I launched a number of startups before Triple Whale, but never experienced this kind of product/market fit. Seeing how much our customers loved our product gave us a tremendous boost to continue quickly building, iterating, and shipping more valuable products!

Since launch, what growth channels have been most effective for you?

As I mentioned, the earliest growth driver was Twitter, both organic and with influencers. And to this very day, that’s continued to be our primary source for generating buzz. 

Moreover, with TikTok taking off as an ad channel, we became the de facto source for attribution on TikTok ads:

Building though leadership around an emerging ad platform

We put out a lot of thought leadership and data trends around TikTok becoming an ad channel for DTC brands, which got picked up by top tier outlets, including Business Insider, Digiday, and even The New York Times! All of this attention helped us become respected as a tech platform.

Form CTA

Even to this day (~2 years into the business), Twitter launches remain an integral component for generating excitement for our new products. As you can see from this recent AI launch, we generated over 150,000 views from this video – and we consistently get that kind of engagement, especially when we highlight practical use cases for AI.

Twitter is still crucial for Triple Whale product launches

Agency partnerships have also been a major success for us. As a DTC founder, I used many marketing agencies for my brands, so I was extremely well-versed on both the value of – and the need for – an agency. When we began selling Triple Whale, partnering with agencies was our primary focus. And to this very day, we have a dedicated team serving hundreds of DTC agencies, which generates about a third of our revenue.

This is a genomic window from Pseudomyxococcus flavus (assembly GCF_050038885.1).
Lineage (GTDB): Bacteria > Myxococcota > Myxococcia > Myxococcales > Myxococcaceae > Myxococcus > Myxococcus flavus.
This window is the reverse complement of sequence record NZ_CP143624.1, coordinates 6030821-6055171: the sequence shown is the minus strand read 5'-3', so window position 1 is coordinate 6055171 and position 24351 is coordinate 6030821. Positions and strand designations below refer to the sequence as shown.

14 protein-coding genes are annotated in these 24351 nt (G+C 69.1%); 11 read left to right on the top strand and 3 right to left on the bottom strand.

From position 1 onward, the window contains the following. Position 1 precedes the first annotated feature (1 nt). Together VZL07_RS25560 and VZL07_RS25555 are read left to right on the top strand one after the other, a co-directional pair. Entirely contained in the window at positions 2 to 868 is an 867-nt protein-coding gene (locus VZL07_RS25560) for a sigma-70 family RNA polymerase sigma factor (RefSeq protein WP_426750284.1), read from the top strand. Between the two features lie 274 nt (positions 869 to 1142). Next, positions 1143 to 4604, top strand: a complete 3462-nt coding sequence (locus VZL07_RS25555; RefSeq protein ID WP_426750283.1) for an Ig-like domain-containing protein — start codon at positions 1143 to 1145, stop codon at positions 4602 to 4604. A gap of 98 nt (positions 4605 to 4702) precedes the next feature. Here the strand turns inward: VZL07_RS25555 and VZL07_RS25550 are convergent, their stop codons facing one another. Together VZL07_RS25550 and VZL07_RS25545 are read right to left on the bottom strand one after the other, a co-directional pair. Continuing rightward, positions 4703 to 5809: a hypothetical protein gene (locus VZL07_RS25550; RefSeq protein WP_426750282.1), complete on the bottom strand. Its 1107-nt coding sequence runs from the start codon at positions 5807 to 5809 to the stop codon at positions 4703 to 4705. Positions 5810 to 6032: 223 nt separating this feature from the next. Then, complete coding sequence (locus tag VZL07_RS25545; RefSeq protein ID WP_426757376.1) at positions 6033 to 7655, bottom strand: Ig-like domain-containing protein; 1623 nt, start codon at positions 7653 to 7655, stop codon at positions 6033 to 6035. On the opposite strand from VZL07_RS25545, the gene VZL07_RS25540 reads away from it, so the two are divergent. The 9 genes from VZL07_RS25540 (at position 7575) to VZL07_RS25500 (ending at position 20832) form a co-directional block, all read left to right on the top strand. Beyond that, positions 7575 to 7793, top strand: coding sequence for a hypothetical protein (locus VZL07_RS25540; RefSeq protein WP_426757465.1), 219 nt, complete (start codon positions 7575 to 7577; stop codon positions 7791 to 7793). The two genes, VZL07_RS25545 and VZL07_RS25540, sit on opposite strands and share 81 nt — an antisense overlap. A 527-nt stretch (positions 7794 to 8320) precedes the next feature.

One more highlight: This past January, Shopify invested into our business as a part of the Series B. It has not only been a tremendous honor to have the opportunity to partner with the platform that has facilitated my entrepreneurial endeavors for the last number of years, but their investment has also instilled more confidence from customers in our ability to provide complementary value to Shopify brands.

Shopify invested early in 2023

Did you ever have an “oh shit” moment where you thought it wouldn’t work?

Here’s my moment: I launched my early e-commerce business through drop-shipping, using platforms like Oberlo and Shopify to manage my online stores. I’d test around 10 products a day sourced from AliExpress, rating them, and running Facebook ads to drive sales. Rarely would one be a hit. But when it did, it could be a homerun!

It was October 2016, just six months after I launched these efforts. I was primarily focused on selling jewelry and handbags, averaging  $25,000 to $50,000 in monthly revenue. However, things took an exciting turn as Q4 approached: September sales hit $50,000, October jumped 10x to $500k, and then November landed at $1.2M!  

This was remarkable, especially since it was the first time I experienced such success in drop-shipping. However, this rapid growth also brought unexpected challenges…

One of my suppliers on AliExpress couldn't keep up with the sudden surge in demand, forcing me to establish new relationships with a different supplier. This required quick action. So within a couple days, I hopped on a plane to Guangzhou, China, hired a translator, and met a new supplier, who had already prepared a warehouse full of my handbags. (It was a wild experience to see this in real-life!)

Nervous about meeting the Christmas demand, I made arrangements to transport the bags to Chicago, resorting to using a speed boat to ensure they arrived on time. And from Chicago, the bags were sent out to customers across the country – thankfully arriving in time for the holidays.